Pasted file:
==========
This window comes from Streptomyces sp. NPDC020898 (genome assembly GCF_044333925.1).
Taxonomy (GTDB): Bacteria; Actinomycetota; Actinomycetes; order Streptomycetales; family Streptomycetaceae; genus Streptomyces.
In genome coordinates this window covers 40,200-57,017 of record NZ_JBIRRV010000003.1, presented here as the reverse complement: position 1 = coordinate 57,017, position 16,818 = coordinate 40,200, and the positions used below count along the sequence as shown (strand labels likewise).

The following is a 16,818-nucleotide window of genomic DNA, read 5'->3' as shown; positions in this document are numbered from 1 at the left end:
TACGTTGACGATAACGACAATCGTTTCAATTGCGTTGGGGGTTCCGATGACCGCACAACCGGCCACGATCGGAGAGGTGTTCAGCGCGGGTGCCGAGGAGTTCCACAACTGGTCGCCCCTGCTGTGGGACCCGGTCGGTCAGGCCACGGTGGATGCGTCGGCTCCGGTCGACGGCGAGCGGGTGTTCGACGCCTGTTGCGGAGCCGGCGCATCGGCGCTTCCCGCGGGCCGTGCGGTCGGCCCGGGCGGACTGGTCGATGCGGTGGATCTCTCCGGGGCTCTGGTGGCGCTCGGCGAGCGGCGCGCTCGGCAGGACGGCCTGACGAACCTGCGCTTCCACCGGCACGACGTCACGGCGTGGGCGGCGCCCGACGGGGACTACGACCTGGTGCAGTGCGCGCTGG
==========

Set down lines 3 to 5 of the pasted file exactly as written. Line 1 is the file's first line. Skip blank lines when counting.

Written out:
In genome coordinates this window covers 40,200-57,017 of record NZ_JBIRRV010000003.1, presented here as the reverse complement: position 1 = coordinate 57,017, position 16,818 = coordinate 40,200, and the positions used below count along the sequence as shown (strand labels likewise).

The following is a 16,818-nucleotide window of genomic DNA, read 5'->3' as shown; positions in this document are numbered from 1 at the left end:
TACGTTGACGATAACGACAATCGTTTCAATTGCGTTGGGGGTTCCGATGACCGCACAACCGGCCACGATCGGAGAGGTGTTCAGCGCGGGTGCCGAGGAGTTCCACAACTGGTCGCCCCTGCTGTGGGACCCGGTCGGTCAGGCCACGGTGGATGCGTCGGCTCCGGTCGACGGCGAGCGGGTGTTCGACGCCTGTTGCGGAGCCGGCGCATCGGCGCTTCCCGCGGGCCGTGCGGTCGGCCCGGGCGGACTGGTCGATGCGGTGGATCTCTCCGGGGCTCTGGTGGCGCTCGGCGAGCGGCGCGCTCGGCAGGACGGCCTGACGAACCTGCGCTTCCACCGGCACGACGTCACGGCGTGGGCGGCGCCCGACGGGGACTACGACCTGGTGCAGTGCGCGCTGG